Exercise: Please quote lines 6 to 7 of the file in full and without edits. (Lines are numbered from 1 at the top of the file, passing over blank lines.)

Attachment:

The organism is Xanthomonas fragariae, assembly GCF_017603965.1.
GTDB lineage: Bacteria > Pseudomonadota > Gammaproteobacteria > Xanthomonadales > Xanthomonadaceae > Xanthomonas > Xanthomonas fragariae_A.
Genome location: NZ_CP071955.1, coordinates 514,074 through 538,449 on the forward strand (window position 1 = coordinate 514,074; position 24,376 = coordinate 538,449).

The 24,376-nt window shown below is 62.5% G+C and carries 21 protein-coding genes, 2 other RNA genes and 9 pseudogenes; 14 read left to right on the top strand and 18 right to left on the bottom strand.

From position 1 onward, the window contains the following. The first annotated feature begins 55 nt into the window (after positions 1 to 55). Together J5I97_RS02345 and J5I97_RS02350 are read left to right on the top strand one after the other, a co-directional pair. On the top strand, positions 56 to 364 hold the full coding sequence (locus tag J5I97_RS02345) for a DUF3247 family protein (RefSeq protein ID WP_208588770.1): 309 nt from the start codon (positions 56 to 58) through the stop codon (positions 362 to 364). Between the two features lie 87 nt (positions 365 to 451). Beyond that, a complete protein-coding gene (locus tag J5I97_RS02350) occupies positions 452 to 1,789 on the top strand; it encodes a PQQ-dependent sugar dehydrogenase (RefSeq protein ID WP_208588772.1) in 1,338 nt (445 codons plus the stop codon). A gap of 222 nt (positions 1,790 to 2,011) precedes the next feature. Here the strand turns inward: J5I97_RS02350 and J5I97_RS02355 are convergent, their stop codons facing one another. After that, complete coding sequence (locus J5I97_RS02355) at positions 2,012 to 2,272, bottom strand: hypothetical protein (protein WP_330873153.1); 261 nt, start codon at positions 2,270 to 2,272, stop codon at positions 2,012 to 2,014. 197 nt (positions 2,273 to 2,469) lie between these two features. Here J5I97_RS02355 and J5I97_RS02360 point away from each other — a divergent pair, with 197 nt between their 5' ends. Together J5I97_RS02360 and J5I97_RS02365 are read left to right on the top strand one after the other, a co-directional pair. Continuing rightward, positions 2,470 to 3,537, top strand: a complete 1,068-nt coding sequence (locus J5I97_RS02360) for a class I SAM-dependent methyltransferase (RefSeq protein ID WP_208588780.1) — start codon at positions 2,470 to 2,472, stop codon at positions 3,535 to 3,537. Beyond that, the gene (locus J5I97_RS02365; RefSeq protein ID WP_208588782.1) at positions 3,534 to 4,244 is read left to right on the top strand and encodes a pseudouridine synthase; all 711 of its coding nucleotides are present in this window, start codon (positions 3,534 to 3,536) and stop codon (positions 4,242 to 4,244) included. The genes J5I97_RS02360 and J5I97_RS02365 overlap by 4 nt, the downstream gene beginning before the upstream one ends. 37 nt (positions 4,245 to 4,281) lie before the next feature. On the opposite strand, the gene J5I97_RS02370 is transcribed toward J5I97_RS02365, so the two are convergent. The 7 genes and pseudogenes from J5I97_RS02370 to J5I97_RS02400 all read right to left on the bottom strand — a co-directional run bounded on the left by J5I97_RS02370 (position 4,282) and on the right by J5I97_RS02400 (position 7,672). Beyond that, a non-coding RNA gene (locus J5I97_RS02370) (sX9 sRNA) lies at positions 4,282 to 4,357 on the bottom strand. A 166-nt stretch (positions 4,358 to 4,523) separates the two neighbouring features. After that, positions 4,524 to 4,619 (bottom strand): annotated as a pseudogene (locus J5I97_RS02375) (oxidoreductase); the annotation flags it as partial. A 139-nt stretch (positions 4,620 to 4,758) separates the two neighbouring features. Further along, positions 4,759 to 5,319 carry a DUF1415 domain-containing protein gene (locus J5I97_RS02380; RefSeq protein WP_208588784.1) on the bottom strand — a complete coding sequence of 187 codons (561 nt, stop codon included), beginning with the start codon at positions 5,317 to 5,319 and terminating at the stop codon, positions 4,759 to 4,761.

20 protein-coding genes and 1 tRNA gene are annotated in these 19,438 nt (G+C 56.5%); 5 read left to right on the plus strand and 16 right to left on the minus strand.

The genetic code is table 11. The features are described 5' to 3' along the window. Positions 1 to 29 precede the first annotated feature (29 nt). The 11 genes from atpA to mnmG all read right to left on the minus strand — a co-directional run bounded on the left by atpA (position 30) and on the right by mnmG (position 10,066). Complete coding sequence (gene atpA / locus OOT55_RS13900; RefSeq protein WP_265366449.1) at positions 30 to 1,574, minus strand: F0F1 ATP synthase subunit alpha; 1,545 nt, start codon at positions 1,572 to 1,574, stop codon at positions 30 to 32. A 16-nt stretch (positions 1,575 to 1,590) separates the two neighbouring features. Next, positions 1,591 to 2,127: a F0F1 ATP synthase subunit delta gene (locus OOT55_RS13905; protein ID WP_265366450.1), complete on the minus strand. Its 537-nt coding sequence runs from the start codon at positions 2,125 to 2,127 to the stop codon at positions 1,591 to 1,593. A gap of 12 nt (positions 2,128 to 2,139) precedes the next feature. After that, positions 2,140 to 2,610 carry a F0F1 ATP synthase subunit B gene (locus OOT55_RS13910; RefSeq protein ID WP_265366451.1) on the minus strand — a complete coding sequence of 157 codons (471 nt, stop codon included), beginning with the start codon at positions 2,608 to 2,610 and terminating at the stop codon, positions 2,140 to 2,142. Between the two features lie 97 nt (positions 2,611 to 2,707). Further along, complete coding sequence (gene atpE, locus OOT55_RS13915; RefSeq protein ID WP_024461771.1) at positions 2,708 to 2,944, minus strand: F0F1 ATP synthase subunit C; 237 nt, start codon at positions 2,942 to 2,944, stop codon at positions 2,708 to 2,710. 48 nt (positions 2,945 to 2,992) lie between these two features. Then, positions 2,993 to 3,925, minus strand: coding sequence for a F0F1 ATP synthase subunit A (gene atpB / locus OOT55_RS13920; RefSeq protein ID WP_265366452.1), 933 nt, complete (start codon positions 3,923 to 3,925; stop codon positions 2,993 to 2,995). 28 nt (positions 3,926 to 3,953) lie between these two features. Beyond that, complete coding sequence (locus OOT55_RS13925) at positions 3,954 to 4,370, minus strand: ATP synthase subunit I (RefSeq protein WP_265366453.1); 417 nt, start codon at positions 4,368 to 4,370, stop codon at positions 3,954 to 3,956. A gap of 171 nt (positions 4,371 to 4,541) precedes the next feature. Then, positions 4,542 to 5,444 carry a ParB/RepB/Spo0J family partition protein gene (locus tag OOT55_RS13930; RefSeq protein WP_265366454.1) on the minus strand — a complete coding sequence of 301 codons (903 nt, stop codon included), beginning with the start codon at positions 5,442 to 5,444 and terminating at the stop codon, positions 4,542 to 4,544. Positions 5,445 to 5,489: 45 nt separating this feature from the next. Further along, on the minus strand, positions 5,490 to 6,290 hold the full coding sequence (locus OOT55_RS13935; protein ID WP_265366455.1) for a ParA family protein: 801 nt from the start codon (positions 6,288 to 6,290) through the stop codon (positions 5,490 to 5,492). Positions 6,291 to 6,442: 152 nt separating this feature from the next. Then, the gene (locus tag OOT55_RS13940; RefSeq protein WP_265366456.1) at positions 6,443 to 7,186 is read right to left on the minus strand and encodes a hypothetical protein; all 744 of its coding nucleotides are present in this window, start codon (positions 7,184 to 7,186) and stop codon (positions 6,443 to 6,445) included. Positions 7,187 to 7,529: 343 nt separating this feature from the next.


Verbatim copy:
20 protein-coding genes and 1 tRNA gene are annotated in these 19,438 nt (G+C 56.5%); 5 read left to right on the plus strand and 16 right to left on the minus strand.

The genetic code is table 11. The features are described 5' to 3' along the window. Positions 1 to 29 precede the first annotated feature (29 nt). The 11 genes from atpA to mnmG all read right to left on the minus strand — a co-directional run bounded on the left by atpA (position 30) and on the right by mnmG (position 10,066). Complete coding sequence (gene atpA / locus OOT55_RS13900; RefSeq protein WP_265366449.1) at positions 30 to 1,574, minus strand: F0F1 ATP synthase subunit alpha; 1,545 nt, start codon at positions 1,572 to 1,574, stop codon at positions 30 to 32. A 16-nt stretch (positions 1,575 to 1,590) separates the two neighbouring features. Next, positions 1,591 to 2,127: a F0F1 ATP synthase subunit delta gene (locus OOT55_RS13905; protein ID WP_265366450.1), complete on the minus strand. Its 537-nt coding sequence runs from the start codon at positions 2,125 to 2,127 to the stop codon at positions 1,591 to 1,593. A gap of 12 nt (positions 2,128 to 2,139) precedes the next feature. After that, positions 2,140 to 2,610 carry a F0F1 ATP synthase subunit B gene (locus OOT55_RS13910; RefSeq protein ID WP_265366451.1) on the minus strand — a complete coding sequence of 157 codons (471 nt, stop codon included), beginning with the start codon at positions 2,608 to 2,610 and terminating at the stop codon, positions 2,140 to 2,142. Between the two features lie 97 nt (positions 2,611 to 2,707). Further along, complete coding sequence (gene atpE, locus OOT55_RS13915; RefSeq protein ID WP_024461771.1) at positions 2,708 to 2,944, minus strand: F0F1 ATP synthase subunit C; 237 nt, start codon at positions 2,942 to 2,944, stop codon at positions 2,708 to 2,710. 48 nt (positions 2,945 to 2,992) lie between these two features. Then, positions 2,993 to 3,925, minus strand: coding sequence for a F0F1 ATP synthase subunit A (gene atpB / locus OOT55_RS13920; RefSeq protein ID WP_265366452.1), 933 nt, complete (start codon positions 3,923 to 3,925; stop codon positions 2,993 to 2,995). 28 nt (positions 3,926 to 3,953) lie between these two features. Beyond that, complete coding sequence (locus OOT55_RS13925) at positions 3,954 to 4,370, minus strand: ATP synthase subunit I (RefSeq protein WP_265366453.1); 417 nt, start codon at positions 4,368 to 4,370, stop codon at positions 3,954 to 3,956. A gap of 171 nt (positions 4,371 to 4,541) precedes the next feature. Then, positions 4,542 to 5,444 carry a ParB/RepB/Spo0J family partition protein gene (locus tag OOT55_RS13930; RefSeq protein WP_265366454.1) on the minus strand — a complete coding sequence of 301 codons (903 nt, stop codon included), beginning with the start codon at positions 5,442 to 5,444 and terminating at the stop codon, positions 4,542 to 4,544. Positions 5,445 to 5,489: 45 nt separating this feature from the next. Further along, on the minus strand, positions 5,490 to 6,290 hold the full coding sequence (locus OOT55_RS13935; protein ID WP_265366455.1) for a ParA family protein: 801 nt from the start codon (positions 6,288 to 6,290) through the stop codon (positions 5,490 to 5,492). Positions 6,291 to 6,442: 152 nt separating this feature from the next. Then, the gene (locus tag OOT55_RS13940; RefSeq protein WP_265366456.1) at positions 6,443 to 7,186 is read right to left on the minus strand and encodes a hypothetical protein; all 744 of its coding nucleotides are present in this window, start codon (positions 7,184 to 7,186) and stop codon (positions 6,443 to 6,445) included. Positions 7,187 to 7,529: 343 nt separating this feature from the next.